265828 A comparative study of the Non-Pneumatic Anti-Shock Garment (NASG) on women with obstetric hemorrhage At-Risk for Eclampsia (ARE)

Monday, October 29, 2012

Sarah Ismail, MPH , Department of Obstetrics, Gynecology, and Reproductive Sciences, University of California, San Francisco, San Francisco, CA
Sheri Lippman, PhD, MPH , Center for AIDS Prevention Studies, University of California, San Francisco, San Francisco, CA
Maureen Lahiff, PhD , School of Public Health, University of California, Berkeley, Berkeley, CA
Jessica Morris , Department of Obstetrics, Gynecology, and Reproductive Sciences, University of California, San Francisco, San Francisco, CA
Suellen Miller, PhD, CNM , Dept. Obstetrics, Gynecology & Reproductive Sciences, Bixby Center for Global Reproductive Health and Policy, University of California, San Francisco, San Francisco, CA
Objectives: To assess if using a first-aid device, the Non-pneumatic Anti-Shock Garment (NASG), is harmful or protective for women at risk for or experiencing eclampsia (ARE) who have hypovolemic shock secondary to obstetric hemorrhage. Methods: Two non-randomized pre-intervention / NASG intervention parent studies were conducted in Egypt and Nigeria between 2004 2008 with a total of 1,746 patients from 14 obstetric centers 2 in Egypt and 12 in Nigeria. Inclusion criteria were that a woman experienced obstetric/pregnancy-related hemorrhage blood loss of at least 750ml and at least one clinical sign of hypovolemic shock (BP<100mmHg and/or pulse>100 beats per minute). A woman was considered ARE if she was clinically diagnosed with eclampsia or fulfilled one of four recognized criteria. Outcomes measured were severe morbidity or mortality, combined as Extreme Adverse Maternal Outcome (EAO). Results: Of 133 ARE women, 58 women were in the pre-intervention phase (unexposed) and 75 in the intervention phase (exposed/NASG). The NASG was found to have a significant protective effect for EAO: aOR 0.26, CI 0.07-0.93, with women treated with the NASG having 0.26 reduced odds of experiencing an EAO as compared to women in the pre-NASG phase. In sensitivity analyses, results were more pronounced among women diagnosed clinically with eclampsia (aOR 0.23, CI 0.06 0.97). Conclusions: Results suggest that the NASG is safe to use on all women, including women at risk for and diagnosed with eclampsia. Further data from a randomized controlled cluster trial underway in Zambia and Zimbabwe will provide more insight.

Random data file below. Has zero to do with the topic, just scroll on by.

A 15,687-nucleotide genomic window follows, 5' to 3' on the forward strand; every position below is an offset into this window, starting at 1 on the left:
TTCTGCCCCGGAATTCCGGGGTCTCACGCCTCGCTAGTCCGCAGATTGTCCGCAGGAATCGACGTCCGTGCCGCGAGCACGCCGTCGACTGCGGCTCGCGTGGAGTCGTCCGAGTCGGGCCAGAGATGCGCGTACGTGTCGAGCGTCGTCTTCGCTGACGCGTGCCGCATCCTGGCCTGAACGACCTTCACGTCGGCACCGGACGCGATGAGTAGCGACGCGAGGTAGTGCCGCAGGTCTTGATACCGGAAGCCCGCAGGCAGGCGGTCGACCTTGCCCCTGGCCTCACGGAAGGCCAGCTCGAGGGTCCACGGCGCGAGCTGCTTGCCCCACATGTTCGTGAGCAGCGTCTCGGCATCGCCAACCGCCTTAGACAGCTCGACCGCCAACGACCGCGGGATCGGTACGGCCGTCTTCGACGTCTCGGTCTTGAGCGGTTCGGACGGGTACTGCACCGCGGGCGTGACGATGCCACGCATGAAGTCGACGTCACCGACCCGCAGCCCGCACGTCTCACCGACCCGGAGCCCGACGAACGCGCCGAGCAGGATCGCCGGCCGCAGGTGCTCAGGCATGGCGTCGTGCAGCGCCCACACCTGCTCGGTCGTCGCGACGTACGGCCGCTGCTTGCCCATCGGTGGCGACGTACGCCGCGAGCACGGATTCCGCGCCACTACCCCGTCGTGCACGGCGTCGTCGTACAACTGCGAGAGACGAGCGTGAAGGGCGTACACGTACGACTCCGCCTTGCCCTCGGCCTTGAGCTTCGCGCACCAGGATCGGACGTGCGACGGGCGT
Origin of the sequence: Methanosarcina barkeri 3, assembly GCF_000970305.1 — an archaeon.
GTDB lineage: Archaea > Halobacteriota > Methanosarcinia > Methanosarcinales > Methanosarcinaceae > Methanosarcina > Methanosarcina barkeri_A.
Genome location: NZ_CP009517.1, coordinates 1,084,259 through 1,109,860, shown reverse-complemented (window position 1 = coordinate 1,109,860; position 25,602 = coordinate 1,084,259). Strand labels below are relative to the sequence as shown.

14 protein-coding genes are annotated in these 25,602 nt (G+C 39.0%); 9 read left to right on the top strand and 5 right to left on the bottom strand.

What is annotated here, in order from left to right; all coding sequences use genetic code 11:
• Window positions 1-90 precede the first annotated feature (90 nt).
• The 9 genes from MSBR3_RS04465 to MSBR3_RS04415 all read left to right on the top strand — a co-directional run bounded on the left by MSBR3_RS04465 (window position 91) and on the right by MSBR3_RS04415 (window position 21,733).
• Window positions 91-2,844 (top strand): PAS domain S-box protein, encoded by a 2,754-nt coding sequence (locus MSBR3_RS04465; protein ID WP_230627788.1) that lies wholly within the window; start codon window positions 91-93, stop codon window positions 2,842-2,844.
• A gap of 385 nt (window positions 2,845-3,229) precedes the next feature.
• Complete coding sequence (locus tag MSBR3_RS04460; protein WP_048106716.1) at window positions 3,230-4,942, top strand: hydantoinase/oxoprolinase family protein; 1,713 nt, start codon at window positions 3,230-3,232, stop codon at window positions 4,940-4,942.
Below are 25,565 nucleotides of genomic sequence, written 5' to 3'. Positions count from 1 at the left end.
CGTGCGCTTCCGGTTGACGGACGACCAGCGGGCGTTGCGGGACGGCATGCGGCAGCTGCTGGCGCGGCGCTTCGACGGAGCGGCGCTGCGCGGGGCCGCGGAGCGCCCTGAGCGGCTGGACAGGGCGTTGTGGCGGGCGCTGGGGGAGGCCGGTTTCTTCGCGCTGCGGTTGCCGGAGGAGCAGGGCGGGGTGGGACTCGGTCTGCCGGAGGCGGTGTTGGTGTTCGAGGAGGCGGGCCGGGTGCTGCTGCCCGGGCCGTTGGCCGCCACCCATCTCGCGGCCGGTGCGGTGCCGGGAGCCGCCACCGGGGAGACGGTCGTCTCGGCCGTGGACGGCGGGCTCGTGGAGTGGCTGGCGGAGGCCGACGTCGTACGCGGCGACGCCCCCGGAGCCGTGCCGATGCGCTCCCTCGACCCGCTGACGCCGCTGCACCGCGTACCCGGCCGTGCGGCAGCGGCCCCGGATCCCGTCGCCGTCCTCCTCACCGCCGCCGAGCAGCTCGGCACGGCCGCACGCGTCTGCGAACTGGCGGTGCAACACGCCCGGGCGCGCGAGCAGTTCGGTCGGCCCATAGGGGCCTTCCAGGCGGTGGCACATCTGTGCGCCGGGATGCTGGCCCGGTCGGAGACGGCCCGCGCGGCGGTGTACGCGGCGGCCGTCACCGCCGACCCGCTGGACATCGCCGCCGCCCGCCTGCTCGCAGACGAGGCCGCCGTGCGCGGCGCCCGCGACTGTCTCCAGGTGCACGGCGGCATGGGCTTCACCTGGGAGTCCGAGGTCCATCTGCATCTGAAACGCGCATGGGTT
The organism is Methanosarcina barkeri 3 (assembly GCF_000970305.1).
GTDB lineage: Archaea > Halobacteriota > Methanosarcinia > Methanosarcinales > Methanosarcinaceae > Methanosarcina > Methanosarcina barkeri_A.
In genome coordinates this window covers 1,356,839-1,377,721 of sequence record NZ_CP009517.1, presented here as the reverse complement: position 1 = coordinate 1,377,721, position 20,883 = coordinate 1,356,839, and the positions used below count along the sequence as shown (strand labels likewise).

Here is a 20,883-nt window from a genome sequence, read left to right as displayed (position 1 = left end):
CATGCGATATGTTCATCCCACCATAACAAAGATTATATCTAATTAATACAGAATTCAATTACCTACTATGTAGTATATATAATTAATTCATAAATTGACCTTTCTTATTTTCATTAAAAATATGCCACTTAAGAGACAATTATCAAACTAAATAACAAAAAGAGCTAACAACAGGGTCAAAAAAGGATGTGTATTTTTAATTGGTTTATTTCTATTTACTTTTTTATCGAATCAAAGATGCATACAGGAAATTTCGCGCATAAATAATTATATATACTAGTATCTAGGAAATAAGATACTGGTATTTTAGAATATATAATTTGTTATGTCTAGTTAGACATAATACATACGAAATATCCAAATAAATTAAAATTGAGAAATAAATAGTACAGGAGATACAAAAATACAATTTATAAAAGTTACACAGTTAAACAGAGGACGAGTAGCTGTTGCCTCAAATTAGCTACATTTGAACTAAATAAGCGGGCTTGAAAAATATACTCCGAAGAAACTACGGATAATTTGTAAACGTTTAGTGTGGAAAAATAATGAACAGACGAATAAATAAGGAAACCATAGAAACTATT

Learning Areas:
Basic medical science applied in public health
Other professions or practice related to public health
Public health biology
Public health or related nursing
Public health or related research

Learning Objectives:
Describe the Non-Pneumatic Anti-Shock Garment Explain how the Non-Pneumatic Anti-Shock Garment works List criteria for a woman with obstetric hemorrhage List criteria for a woman at risk for eclampsia

Keywords: International MCH, International Reproductive Health

Presenting author's disclosure statement:
Organization/institution whose products or services will be discussed: Non-Pneumatic AntiShock Garment is a low-technology first-aid device used to treat hypovolemic shock. It's efficacy for reducing maternal deaths due to obstetrical hemorrhage is being researched.

Qualified on the content I am responsible for because: I am the primary person who has analyzed the data for this specific research. I have a Masters in Public Health in Maternal and Child Health from UC Berkeley and I have been working in the field of Maternal and Child Health for the past four years.
Any relevant financial relationships? No

I agree to comply with the American Public Health Association Conflict of Interest and Commercial Support Guidelines, and to disclose to the participants any off-label or experimental uses of a commercial product or service discussed in my presentation.

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